Posted November 11, 2018 06:30:00
After a year of extensive research, veterinarian Steph Stubbe has launched her first collection of dog collars and leads made from recycled plastic.
The inspiration came to her during a study placement where she found herself treating wildlife injured as a result of plastic waste.
"It was just very heartbreaking. The more you start reading, the more you learn how dire the situation really is," Dr Stubbe said.
CSIRO's principal research scientist, Dr Denise Hardesty, said plastics were ubiquitous, impacting the ecosystem and organisms throughout the food chain.
"By 2050, 99 per cent of all seabird species in the world will have been shown to have eaten plastic," she said
It is not just the oceans — estuarian areas are also subject to waste.
"Plastic is being lost into the environment along our rivers and waterways and it's been flowing ultimately, out to the ocean," Dr Hardesty said.
Dr Stubbe grew up on a farm in Albury that backed onto the Murray River and with periodic flooding, the waters would recede revealing a deluge of plastic and other litter.
Upon realising her dogs' collars and leads were made from plastic, the very product causing harm to marine life, Dr Stubbe decided to be more proactive than just focusing on animal treatment.
"If we can somehow reduce the numbers of wildlife that come into clinics suffering as a consequence [of plastic] then that would be amazing," she said.
Dr Stubbe's first collection was made by a Taiwanese company using recycled polyethylene terephthalate (PET), which is commonly used to make plastic drink bottles and containers before it can then be turned into plastic pellets and yarn.
Managing director of the Plastics Circle, Trish Hyde, works in creating 'plastics circular' economies and said Australia needed to do more about giving plastics a second life.
She said that while Australians recycled well, having adopted it as a core behaviour, the initial use of plastic far outweighed its reuse.
Before the ban on imports of mixed recycled materials, Australia had been sending waste to China for decades, with the latest available data showing that 1.2 million tonnes of waste was sent in 2016 -2017.
"Where we lack infrastructure is actually to recover that plastic ourselves and make new products and packaging from it," Ms Hyde said.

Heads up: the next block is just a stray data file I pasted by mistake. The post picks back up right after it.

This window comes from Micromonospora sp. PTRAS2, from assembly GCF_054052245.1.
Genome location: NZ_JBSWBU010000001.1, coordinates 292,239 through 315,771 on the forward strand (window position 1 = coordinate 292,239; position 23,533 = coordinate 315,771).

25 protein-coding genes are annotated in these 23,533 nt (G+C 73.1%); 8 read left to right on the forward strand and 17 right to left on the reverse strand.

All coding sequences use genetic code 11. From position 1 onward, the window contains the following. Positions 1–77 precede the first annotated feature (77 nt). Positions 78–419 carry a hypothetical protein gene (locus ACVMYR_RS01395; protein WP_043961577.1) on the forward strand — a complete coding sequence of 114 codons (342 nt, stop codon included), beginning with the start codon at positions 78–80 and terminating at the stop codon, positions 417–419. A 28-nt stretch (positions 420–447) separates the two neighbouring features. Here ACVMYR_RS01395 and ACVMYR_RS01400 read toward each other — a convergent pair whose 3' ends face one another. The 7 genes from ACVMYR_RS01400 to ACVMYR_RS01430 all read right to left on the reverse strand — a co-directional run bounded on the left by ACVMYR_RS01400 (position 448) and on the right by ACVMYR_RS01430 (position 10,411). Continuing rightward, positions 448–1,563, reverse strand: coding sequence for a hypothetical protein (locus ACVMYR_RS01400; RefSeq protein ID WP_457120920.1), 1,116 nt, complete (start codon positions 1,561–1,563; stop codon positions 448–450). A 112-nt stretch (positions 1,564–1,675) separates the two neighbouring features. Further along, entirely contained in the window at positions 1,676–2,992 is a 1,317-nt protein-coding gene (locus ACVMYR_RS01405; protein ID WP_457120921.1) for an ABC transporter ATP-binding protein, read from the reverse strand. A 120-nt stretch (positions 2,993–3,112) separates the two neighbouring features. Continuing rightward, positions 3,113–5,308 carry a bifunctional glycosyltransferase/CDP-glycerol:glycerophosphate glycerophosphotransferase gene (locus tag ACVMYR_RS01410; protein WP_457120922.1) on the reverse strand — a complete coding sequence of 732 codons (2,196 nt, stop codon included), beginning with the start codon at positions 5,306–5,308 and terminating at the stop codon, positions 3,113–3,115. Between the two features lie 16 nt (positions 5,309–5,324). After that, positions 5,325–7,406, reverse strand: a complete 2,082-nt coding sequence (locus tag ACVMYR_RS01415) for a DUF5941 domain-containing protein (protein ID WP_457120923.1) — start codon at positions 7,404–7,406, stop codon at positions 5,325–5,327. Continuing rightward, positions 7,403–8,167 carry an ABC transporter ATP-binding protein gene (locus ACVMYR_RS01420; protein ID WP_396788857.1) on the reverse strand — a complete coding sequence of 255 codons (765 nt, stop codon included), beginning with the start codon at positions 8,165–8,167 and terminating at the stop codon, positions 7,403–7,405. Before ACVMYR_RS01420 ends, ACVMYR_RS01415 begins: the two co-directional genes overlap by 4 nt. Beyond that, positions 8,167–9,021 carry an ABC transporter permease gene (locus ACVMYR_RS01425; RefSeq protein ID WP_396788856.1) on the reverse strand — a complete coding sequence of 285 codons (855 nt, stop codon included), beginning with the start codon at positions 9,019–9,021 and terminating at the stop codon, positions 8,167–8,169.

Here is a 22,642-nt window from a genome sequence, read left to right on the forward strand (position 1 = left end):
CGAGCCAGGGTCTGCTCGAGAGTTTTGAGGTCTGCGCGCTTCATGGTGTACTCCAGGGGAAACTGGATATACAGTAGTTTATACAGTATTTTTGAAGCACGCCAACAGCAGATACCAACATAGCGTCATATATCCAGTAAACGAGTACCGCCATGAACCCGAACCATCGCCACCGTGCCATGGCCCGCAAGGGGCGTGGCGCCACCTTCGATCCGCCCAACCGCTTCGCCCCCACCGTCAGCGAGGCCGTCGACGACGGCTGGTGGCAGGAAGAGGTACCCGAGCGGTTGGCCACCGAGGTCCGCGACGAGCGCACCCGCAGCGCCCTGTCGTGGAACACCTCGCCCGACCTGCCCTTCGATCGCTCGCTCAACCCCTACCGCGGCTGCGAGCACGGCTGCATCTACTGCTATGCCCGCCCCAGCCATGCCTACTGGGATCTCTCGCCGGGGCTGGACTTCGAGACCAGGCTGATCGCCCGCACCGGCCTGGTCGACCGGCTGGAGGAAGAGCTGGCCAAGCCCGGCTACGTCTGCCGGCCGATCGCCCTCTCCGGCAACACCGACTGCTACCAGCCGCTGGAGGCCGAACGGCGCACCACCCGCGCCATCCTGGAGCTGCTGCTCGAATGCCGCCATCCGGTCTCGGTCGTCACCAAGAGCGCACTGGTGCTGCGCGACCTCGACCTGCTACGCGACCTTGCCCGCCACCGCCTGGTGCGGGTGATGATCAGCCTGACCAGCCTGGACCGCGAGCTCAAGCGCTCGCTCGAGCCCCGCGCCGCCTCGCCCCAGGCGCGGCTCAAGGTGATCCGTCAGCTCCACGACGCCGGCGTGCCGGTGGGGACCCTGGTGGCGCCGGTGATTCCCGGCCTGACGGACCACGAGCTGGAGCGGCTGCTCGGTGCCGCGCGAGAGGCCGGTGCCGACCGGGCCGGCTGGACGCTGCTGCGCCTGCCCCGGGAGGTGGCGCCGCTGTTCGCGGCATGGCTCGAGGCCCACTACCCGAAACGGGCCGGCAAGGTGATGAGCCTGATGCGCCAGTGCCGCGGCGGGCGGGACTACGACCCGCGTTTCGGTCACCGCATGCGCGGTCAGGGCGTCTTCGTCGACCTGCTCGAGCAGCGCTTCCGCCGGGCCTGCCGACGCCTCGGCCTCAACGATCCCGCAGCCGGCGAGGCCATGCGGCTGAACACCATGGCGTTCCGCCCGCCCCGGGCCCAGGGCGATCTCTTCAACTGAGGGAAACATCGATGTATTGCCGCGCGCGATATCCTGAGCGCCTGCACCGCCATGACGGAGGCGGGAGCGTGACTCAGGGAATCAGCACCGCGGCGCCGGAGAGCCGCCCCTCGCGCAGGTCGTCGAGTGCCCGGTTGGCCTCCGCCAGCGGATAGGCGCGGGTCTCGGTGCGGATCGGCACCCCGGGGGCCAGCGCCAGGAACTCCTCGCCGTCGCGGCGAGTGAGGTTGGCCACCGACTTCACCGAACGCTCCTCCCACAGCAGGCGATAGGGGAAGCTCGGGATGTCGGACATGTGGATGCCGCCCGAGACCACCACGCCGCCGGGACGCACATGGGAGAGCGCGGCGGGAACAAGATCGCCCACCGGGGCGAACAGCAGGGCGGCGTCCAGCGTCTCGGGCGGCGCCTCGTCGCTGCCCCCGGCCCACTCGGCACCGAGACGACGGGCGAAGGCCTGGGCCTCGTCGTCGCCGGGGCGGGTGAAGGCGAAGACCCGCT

"We do a little bit but not nearly enough."
While there are companies such as recycling giant Visy making plastic bottles from 100 per cent recycled PET and HDPE (high density polyethylene) Ms Hyde said there were still about 43,000 types and combinations of plastics on the market.
"Ninety per cent of plastic consumed each year [globally] does not get recovered," she said.
Ms Hyde said there needed to be a high profile coordinated effort across the world, between governments and all players in the industry, from designers to manufacturers.
"Technically all plastic is recyclable, but economically it's prohibitive so unless someone buys it, it's just a very expensive way to get it to landfill," she said.
Ultimately Dr Stubbe would prefer plastic waste was collected, processed, and recycled in Australia but she said she was unable to find an Australian company that could manufacture yarn from recycled plastic pellets.
However, she said her next collection would be manufactured in Australia from imported plastic yarn after finding a company that could work with the product.
Not content to source materials from overseas in the long-term Dr Stubbe is also exploring recycling fishing nets.
Working with global recycling company Vanden, she is hoping to find solutions for the tonnes of fishing nets in Port Lincoln in South Australia that are destined for landfill.
"I think it will be about whether we can get the support to get the labour to separate the nets," the company's managing director Simon Van Leuven said.
"If we're able to separate them at source, and they don't go into a massive pile, then that at least gives us half a chance."
Fishing nets can be recycled to produce clothing and carpets, however most fisheries around the world have a lack of disposal options and only a few companies worldwide are capable of producing yarn on a large scale.
While Dr Hardesty would like to see a reduction in the amount of plastic consumed, she said the most significant game changer in reducing plastic waste would be to put a levy on plastics.
"That reflects the entirety of the lifecycle and the impact that plastic losses into to the environment have on our wildlife, on our economies, and in society," she said.
Container deposit legislation is incredibly effective, according to Dr Hardesty, and just like aluminium and copper, are seen as valuable commodities.
She believes a fee on plastic would help with investing in manufacturing industries.
"When we start to value plastics and the cost to society and the true cost of making and producing and shipping it to make all these products that we call 'cheap', then we would start to see a significant change," Dr Hardesty said.
"Then we would have a high level of recycling and of re-manufacturing."
Topics: community-and-society, family-and-children, human-interest, people, plastics-and-rubber, business-economics-and-finance, manufacturing, environment, conservation, recycling-and-waste-management, animals, albury-2640, melbourne-3000, port-lincoln-5606, taiwan